As well as its use to control fungal infection on grape vines the mixture is also widely used to control potato blight, peach leaf curl and apple scab. What amazes me is that it is approved for organic use and so is often used by organic gardeners where non-organic gardeners would prefer other controls. The Soil Association allows the use of copper preparations in the garden - so one assumes it is relatively safe and harmless. Click [here] for more info.
If you'd like more info on blight off our web-site then please click on this button:
Yes you've heard of it - it's the "nasty" in little blue slug pellets that has the potential to kill any mammal that ingests it including little toddlers who pick up and eat "those little blue sweets than Granny drops in the garden" - and it kills the occasional slug and snail of course!
Now read this:
Not nice, especially when there are less costly organic alternatives available in our very own £1.20 shop! Check out Growing Success' product by clicking [here]
Morrison's "Let's Grow" Campaign for Schools
Here's something that should be of interest to you teachers and also any parents amongst us that have children in school. Most of you have probably come across it - if you haven't you can do your research from here.
We still haven't completed the work of installing the six stand-pipes across the allotments site. You'll remember I did put out an appeal for volunteers to help us with the work (it's not easy when the only ones doing the job are two of the oldest people on site and one is recovering from a heart attack!). Sadly the response was abysmal - a lot less one presumes than the numbers that will be making use of the service when it's completed. The only exception was Gail Higgs who helped me dig and bury over 15m of alkathene pipe one afternoon - thank you Gail.
As you are all well aware, I am not stingy when it comes to lending my gardening tools to others on site. in fact I have a steady stream that borrow various things from me regularly, and they're welcome to do so - as long as no one takes advantage and they bring all the tools back promptly - in a clean and good condition to the place I keep them. I also object to being a personal lending service to others who have no intention of getting their own tools - and why should they, when they can sponge off others indefinitely? Tools cost the same for everyone, money is no easier for some to find than others. Anyone who attempts to work a plot without a minimal level of tools should not really be attempting such a task in the first place. I would remind you that our allotment site is a collection of privately rented growing plots - NOT a Kibbutz where everyone has joint ownership and access to everything they want on site.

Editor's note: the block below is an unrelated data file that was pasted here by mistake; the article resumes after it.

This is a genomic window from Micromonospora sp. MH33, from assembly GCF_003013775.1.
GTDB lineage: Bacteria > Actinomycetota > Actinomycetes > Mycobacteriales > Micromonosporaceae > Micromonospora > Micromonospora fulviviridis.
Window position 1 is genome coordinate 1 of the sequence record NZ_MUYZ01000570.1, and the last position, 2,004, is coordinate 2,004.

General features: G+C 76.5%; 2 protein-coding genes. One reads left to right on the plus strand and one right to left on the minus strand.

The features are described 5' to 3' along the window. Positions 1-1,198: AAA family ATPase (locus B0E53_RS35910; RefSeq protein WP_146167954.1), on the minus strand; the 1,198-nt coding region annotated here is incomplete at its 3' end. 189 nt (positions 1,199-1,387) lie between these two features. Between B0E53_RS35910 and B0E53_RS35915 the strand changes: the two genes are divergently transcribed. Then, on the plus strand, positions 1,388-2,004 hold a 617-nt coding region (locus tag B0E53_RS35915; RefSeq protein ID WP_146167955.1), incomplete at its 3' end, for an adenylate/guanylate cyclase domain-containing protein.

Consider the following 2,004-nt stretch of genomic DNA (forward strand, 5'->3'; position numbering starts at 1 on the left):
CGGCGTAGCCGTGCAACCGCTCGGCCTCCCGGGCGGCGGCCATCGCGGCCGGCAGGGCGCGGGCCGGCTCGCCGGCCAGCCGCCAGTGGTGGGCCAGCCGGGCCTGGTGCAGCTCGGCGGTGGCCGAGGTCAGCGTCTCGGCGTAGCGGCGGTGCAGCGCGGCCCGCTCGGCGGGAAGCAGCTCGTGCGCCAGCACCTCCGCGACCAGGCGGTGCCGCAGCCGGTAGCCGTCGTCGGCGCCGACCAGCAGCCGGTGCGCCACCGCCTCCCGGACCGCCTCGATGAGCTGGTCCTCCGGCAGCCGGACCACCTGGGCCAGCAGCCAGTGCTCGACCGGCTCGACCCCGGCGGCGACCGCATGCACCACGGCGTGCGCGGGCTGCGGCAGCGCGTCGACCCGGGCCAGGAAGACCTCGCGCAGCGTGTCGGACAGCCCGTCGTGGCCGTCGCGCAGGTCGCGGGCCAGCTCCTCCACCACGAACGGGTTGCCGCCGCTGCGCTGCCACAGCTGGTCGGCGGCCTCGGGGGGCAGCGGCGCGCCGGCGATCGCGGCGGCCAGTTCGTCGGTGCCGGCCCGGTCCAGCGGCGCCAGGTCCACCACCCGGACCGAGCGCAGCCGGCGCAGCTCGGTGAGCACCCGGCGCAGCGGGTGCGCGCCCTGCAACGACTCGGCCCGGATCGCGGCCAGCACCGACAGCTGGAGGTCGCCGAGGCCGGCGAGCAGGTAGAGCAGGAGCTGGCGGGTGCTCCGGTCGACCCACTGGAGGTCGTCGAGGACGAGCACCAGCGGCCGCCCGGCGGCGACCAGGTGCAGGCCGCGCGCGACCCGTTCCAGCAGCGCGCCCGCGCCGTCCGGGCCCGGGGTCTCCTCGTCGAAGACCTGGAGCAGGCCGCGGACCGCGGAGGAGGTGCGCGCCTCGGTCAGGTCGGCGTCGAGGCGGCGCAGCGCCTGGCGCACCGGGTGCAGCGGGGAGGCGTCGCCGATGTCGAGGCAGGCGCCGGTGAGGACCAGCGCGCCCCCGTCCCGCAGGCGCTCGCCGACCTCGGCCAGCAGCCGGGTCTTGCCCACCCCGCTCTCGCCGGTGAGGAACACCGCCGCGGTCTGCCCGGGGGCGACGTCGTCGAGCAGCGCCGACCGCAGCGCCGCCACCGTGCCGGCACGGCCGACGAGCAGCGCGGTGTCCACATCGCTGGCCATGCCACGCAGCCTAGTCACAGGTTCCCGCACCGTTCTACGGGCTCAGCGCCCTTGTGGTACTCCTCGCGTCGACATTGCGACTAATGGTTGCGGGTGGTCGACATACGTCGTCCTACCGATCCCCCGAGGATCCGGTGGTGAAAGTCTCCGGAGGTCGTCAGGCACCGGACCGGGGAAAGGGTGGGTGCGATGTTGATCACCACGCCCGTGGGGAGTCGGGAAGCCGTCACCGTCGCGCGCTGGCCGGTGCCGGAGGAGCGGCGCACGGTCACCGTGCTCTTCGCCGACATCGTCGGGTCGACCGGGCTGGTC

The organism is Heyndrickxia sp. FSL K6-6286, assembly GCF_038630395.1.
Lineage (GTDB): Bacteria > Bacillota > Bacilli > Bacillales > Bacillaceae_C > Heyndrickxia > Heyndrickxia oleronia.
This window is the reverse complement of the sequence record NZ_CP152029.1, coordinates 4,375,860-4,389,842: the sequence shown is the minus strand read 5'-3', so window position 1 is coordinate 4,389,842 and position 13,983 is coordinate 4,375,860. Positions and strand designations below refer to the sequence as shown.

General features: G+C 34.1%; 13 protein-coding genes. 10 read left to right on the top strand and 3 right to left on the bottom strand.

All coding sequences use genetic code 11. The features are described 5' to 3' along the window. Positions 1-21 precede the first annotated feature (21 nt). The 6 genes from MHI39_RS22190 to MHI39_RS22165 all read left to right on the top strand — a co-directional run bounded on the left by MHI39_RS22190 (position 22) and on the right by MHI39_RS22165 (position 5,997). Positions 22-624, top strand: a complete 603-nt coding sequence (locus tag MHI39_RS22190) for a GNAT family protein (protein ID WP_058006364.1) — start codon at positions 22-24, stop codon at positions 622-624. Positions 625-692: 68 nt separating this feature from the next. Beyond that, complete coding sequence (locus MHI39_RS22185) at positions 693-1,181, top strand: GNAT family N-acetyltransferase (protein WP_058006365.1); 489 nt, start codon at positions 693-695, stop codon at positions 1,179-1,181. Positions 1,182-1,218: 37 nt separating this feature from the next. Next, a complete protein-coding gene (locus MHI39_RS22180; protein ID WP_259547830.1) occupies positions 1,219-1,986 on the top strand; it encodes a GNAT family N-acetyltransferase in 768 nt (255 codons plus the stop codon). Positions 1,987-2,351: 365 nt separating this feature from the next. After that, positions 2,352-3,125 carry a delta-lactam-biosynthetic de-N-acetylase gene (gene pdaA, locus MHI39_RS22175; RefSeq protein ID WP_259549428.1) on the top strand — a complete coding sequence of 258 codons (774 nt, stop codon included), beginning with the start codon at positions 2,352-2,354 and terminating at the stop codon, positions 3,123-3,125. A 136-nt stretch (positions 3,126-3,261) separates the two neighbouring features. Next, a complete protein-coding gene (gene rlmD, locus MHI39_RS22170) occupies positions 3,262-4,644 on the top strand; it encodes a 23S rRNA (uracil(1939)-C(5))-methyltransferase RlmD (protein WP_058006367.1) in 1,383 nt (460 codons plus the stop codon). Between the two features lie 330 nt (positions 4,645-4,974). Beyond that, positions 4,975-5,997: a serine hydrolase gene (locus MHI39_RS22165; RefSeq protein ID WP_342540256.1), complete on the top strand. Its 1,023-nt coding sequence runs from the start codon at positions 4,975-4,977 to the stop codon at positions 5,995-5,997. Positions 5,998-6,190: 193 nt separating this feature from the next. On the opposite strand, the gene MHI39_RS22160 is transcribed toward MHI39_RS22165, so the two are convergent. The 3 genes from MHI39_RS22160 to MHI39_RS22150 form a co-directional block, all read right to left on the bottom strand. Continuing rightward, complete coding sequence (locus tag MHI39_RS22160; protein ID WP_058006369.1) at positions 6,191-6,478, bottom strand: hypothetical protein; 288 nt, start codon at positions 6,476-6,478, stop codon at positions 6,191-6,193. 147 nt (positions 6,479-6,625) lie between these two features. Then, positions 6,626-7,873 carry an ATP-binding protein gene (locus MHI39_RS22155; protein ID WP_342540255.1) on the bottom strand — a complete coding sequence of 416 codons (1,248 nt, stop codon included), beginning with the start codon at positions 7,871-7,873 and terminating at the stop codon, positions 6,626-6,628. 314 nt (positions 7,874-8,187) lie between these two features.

The other thing that people should bear in mind is that to borrow you need to ask. To take without asking is not borrowing - there's another word for it. In the past I have needed to use my tools but have been unable to find some of them. On one occasion (after hours of searching) I found my stainless steel spade in someone else's compost bin. On another occasion I lost a rake and couldn't find it anywhere. After wasting hours of my time searching and being unable to get on with my own work for some time, I was approached by one of our plot-holders over two months later who nonchalantly asked whether I had lost a rake. Apparently he had "borrowed" it without asking, then took it home with him and forgot all about it until months later, and at that time he couldn't remember whose it was! I fear that life in the universe that I occupy does not work like that.
A few days ago I discovered that my spade was missing again. Despite searching the whole site neither I nor my wife were able to find it. It has obviously gone "walkabout" without permission once again. I doubt if it has been stolen because nothing else is missing.
If anyone who receives this newsletter knows where it is, or is the culprit who has not returned it, will he or she bring it back at once please? If you are too embarrassed to tell me about it I don't mind - just return it when I am not there - all I want is my property back so that I can use it for my own work.
New Seed Supplier
In closing a little snippet that has just arrived from our web-site and into my inbox this morningh. A new seed supplier called Lojos, whose company is called Seed Parade has contacted me to ask if I would put a link to his web-site from our AAA site. I've just had a look at what he has to offer and I'm quite impressed. It's one of those companies that supplies seed in no frills packaging. His quantities are good, his prices are excellent and from what I can see his vegetable selection is very practical and quite comprehensive, containing varieties that are familiar to growers.
If you would like to check out his site click on the graphic below:
I hope you found this month's newsletter interesting. If anyone would like to contribute something to our newsletter, or would like to make any announcement through it's circulation then please feel free to contact me at anytime. The more contributors the merrier.
In the next couple of months we hope to make some enquiries about the bulk purchase of seeds, beans, canes and fertilizers etc. (Blood, Fish & Bone and Pelleted chicken and sheep manure would be the standard fertilizers). Although we haven't got an association communal shed to store such things at present, it is our hope to be able to provide things like this to our members in the future. There is little point in being a member of an allotments association or a gardening society or club unless you can benefit by getting discounts for items through your membership.
Kind Regards To You All,
Aberaeron Allotment Association Chair
AAA and Gardeners Chat-Shed Webmaster